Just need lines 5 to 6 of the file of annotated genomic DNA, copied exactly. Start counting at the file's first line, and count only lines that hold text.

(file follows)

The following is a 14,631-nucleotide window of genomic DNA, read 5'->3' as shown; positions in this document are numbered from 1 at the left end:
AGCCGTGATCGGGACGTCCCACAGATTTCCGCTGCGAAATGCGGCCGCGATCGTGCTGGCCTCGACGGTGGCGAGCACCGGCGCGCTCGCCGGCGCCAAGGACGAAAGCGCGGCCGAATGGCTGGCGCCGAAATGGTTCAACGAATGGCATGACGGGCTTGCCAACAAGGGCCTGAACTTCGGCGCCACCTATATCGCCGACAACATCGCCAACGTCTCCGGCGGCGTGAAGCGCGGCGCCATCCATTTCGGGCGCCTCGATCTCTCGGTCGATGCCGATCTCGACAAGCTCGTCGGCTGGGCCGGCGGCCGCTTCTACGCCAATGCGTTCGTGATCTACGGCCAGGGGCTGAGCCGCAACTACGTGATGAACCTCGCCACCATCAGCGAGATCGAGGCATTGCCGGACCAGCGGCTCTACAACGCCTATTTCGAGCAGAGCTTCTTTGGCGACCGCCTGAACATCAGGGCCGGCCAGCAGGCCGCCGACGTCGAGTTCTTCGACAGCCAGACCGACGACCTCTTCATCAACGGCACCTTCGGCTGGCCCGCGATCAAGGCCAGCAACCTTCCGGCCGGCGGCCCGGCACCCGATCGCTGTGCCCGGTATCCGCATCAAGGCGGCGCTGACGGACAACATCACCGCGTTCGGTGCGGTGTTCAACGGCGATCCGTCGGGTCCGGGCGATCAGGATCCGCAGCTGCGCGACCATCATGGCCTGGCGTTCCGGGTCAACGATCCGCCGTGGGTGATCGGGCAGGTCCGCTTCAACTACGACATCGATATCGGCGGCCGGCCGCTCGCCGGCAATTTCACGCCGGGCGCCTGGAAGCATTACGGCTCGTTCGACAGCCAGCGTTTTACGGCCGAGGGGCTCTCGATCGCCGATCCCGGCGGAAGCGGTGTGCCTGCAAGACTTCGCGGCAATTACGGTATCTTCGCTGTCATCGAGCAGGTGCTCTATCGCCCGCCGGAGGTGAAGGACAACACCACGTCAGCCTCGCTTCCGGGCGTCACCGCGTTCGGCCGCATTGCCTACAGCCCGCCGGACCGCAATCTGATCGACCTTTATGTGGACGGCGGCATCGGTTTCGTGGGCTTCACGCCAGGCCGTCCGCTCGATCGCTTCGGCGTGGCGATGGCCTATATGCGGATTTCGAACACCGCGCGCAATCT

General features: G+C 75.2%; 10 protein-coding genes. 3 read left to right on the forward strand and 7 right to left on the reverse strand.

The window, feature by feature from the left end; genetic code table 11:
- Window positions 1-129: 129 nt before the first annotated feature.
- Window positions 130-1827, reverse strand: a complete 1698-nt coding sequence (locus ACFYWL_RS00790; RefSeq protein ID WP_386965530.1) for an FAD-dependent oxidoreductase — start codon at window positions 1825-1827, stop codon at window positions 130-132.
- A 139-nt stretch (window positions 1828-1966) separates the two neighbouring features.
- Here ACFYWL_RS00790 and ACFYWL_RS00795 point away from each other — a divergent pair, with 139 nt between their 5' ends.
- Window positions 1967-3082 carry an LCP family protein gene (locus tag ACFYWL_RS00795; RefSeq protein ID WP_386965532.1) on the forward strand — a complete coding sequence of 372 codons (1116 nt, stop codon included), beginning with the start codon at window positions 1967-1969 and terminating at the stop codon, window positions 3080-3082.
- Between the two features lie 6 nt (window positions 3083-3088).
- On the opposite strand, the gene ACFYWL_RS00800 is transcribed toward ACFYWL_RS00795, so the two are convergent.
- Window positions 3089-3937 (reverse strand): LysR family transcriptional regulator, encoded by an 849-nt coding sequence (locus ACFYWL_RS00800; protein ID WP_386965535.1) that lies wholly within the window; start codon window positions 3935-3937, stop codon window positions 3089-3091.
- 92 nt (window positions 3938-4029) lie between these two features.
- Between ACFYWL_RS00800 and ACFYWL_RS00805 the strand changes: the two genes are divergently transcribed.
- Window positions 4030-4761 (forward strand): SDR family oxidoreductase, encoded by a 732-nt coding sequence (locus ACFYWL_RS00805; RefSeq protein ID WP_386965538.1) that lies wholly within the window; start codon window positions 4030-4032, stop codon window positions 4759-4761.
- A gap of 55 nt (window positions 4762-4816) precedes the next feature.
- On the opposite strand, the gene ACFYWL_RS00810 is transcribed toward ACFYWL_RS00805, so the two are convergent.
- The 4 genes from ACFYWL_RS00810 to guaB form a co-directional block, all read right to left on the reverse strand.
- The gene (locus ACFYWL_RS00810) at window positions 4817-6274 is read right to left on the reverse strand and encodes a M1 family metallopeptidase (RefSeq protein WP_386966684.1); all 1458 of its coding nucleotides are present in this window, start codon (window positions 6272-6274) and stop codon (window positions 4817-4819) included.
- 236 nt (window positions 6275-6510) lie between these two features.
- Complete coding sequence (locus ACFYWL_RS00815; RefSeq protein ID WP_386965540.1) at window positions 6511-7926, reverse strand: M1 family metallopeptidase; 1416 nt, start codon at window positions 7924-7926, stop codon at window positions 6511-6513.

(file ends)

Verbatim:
- Window positions 1-129: 129 nt before the first annotated feature.
- Window positions 130-1827, reverse strand: a complete 1698-nt coding sequence (locus ACFYWL_RS00790; RefSeq protein ID WP_386965530.1) for an FAD-dependent oxidoreductase — start codon at window positions 1825-1827, stop codon at window positions 130-132.